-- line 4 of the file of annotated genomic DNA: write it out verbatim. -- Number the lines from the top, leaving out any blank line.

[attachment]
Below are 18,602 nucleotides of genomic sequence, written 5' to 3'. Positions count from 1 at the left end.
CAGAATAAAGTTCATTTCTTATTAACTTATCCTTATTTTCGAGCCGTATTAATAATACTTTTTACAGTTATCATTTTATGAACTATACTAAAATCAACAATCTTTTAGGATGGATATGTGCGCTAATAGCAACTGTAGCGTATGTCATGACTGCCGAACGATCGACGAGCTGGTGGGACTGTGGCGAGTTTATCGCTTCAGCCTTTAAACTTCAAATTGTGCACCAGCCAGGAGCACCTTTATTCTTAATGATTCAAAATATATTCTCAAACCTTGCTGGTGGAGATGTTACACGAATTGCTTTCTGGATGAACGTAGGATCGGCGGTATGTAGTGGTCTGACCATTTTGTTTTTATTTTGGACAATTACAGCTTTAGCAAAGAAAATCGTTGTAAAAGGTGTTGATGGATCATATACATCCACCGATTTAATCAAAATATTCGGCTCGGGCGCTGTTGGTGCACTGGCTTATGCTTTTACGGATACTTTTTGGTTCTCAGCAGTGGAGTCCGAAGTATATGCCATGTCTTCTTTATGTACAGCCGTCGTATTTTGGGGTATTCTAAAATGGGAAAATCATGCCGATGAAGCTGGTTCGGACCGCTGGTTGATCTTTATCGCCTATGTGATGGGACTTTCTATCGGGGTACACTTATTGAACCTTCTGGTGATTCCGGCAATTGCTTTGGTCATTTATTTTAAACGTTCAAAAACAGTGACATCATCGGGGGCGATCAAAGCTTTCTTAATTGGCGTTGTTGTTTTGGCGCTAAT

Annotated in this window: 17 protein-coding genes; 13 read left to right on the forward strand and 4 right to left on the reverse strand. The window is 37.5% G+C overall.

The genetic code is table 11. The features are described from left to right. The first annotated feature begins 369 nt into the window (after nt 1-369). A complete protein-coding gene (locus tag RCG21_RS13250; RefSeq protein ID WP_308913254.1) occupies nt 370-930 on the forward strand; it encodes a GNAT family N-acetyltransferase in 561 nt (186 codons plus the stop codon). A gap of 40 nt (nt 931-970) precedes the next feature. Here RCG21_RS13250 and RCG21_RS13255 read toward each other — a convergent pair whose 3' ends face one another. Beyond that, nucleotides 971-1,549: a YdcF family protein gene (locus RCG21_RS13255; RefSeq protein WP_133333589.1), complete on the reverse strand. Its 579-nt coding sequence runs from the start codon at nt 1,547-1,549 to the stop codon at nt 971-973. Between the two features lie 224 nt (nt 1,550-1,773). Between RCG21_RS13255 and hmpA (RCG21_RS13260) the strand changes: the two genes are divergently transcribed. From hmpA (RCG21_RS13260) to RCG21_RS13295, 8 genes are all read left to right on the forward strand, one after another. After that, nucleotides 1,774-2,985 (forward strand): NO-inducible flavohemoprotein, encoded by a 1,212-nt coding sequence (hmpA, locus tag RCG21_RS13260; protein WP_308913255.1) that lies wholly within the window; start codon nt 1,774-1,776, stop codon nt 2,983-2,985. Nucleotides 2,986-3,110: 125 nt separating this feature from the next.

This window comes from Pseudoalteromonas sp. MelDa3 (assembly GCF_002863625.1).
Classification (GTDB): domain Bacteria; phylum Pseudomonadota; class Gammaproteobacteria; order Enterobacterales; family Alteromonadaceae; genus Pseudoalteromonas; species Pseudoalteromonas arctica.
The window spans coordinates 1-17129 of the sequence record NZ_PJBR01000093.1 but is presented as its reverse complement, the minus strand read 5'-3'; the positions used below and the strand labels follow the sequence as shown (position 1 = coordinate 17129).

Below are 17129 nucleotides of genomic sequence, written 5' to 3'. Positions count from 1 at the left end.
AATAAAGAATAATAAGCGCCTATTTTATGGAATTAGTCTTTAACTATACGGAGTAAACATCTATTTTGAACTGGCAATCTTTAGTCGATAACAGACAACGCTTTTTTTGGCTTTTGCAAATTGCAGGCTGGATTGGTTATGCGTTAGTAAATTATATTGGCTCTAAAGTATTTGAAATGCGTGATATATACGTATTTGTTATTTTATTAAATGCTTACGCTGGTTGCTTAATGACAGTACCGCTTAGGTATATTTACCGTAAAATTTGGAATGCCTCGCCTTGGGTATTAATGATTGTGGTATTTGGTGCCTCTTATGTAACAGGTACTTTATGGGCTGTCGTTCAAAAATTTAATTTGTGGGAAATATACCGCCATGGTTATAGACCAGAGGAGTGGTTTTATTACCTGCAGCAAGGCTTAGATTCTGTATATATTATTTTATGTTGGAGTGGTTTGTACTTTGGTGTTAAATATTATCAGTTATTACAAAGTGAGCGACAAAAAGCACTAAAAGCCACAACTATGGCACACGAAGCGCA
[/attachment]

The genetic code is table 11. The features are described from left to right. The first annotated feature begins 369 nt into the window (after nt 1-369). A complete protein-coding gene (locus tag RCG21_RS13250; RefSeq protein ID WP_308913254.1) occupies nt 370-930 on the forward strand; it encodes a GNAT family N-acetyltransferase in 561 nt (186 codons plus the stop codon). A gap of 40 nt (nt 931-970) precedes the next feature. Here RCG21_RS13250 and RCG21_RS13255 read toward each other — a convergent pair whose 3' ends face one another. Beyond that, nucleotides 971-1,549: a YdcF family protein gene (locus RCG21_RS13255; RefSeq protein WP_133333589.1), complete on the reverse strand. Its 579-nt coding sequence runs from the start codon at nt 1,547-1,549 to the stop codon at nt 971-973. Between the two features lie 224 nt (nt 1,550-1,773). Between RCG21_RS13255 and hmpA (RCG21_RS13260) the strand changes: the two genes are divergently transcribed. From hmpA (RCG21_RS13260) to RCG21_RS13295, 8 genes are all read left to right on the forward strand, one after another. After that, nucleotides 1,774-2,985 (forward strand): NO-inducible flavohemoprotein, encoded by a 1,212-nt coding sequence (hmpA, locus tag RCG21_RS13260; protein WP_308913255.1) that lies wholly within the window; start codon nt 1,774-1,776, stop codon nt 2,983-2,985. Nucleotides 2,986-3,110: 125 nt separating this feature from the next.